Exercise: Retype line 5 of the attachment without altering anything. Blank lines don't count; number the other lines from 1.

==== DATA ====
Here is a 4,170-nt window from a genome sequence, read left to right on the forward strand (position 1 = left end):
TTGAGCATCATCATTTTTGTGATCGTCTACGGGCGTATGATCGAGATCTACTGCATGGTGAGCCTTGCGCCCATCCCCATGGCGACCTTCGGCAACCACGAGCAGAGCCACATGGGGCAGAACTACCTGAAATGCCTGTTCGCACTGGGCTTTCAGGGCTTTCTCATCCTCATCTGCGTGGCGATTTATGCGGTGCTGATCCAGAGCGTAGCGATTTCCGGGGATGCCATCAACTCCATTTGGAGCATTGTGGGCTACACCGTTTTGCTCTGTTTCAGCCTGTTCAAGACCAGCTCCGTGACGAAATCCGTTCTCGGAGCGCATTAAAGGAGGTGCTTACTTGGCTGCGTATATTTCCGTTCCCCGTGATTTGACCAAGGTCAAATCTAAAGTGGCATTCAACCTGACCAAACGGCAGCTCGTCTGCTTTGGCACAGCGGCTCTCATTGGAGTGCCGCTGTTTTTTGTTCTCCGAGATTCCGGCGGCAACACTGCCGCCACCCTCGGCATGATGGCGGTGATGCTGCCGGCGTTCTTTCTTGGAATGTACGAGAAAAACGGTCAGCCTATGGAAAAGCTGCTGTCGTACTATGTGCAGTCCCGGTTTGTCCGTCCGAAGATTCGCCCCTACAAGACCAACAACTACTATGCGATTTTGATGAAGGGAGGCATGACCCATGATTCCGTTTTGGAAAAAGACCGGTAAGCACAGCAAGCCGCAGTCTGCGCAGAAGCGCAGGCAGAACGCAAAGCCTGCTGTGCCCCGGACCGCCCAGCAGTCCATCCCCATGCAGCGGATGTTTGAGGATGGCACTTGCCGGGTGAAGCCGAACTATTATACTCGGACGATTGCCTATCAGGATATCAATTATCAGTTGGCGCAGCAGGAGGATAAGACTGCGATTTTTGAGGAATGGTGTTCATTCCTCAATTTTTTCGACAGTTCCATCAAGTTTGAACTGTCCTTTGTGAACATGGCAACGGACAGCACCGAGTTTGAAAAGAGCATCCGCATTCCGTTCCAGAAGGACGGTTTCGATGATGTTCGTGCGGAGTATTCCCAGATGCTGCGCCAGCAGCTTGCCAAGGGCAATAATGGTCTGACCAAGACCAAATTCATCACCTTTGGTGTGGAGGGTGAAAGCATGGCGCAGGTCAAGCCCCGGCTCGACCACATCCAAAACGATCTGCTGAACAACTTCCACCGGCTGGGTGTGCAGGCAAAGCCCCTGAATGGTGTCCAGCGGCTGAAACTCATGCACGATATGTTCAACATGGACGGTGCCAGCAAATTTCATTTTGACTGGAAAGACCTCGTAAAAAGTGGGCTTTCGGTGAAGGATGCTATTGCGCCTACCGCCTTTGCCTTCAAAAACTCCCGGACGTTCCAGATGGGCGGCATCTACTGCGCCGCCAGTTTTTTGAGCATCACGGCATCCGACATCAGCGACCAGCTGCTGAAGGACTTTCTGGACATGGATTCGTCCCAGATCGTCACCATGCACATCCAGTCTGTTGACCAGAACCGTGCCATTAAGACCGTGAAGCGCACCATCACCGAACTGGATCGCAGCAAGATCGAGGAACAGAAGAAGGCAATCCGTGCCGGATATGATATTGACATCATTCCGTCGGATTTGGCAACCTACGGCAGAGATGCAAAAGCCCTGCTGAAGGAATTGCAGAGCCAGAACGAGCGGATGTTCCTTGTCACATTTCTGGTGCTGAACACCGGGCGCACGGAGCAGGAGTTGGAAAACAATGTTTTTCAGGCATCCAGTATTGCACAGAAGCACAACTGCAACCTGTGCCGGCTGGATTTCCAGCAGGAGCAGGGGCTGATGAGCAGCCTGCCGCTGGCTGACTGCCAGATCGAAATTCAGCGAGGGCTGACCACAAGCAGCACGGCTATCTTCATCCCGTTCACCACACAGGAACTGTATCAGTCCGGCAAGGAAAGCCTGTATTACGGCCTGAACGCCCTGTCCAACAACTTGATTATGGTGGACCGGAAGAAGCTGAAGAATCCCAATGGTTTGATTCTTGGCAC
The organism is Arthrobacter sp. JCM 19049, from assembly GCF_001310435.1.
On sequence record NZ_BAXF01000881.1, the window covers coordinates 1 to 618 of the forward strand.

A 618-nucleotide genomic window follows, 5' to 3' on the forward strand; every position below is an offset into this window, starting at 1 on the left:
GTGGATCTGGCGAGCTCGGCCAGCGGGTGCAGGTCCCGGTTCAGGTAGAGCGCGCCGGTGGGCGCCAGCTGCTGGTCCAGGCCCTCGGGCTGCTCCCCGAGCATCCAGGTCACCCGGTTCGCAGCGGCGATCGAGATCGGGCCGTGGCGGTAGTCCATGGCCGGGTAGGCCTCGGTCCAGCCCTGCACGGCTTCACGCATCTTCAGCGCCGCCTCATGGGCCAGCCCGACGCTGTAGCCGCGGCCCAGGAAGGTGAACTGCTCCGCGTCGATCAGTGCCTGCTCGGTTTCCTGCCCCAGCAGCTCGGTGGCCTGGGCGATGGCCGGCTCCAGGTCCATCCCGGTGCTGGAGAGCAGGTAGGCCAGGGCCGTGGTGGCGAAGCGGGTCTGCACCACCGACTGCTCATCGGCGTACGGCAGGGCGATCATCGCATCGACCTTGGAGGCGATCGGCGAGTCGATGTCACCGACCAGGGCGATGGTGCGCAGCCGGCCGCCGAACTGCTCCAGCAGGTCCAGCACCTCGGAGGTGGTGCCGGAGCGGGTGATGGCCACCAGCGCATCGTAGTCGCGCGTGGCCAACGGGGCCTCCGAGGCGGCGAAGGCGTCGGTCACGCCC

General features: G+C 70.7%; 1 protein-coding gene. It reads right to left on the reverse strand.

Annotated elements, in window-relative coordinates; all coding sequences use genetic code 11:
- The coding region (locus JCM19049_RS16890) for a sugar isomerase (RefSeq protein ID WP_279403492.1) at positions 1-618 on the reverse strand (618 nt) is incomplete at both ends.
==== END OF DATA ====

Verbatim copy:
A 618-nucleotide genomic window follows, 5' to 3' on the forward strand; every position below is an offset into this window, starting at 1 on the left: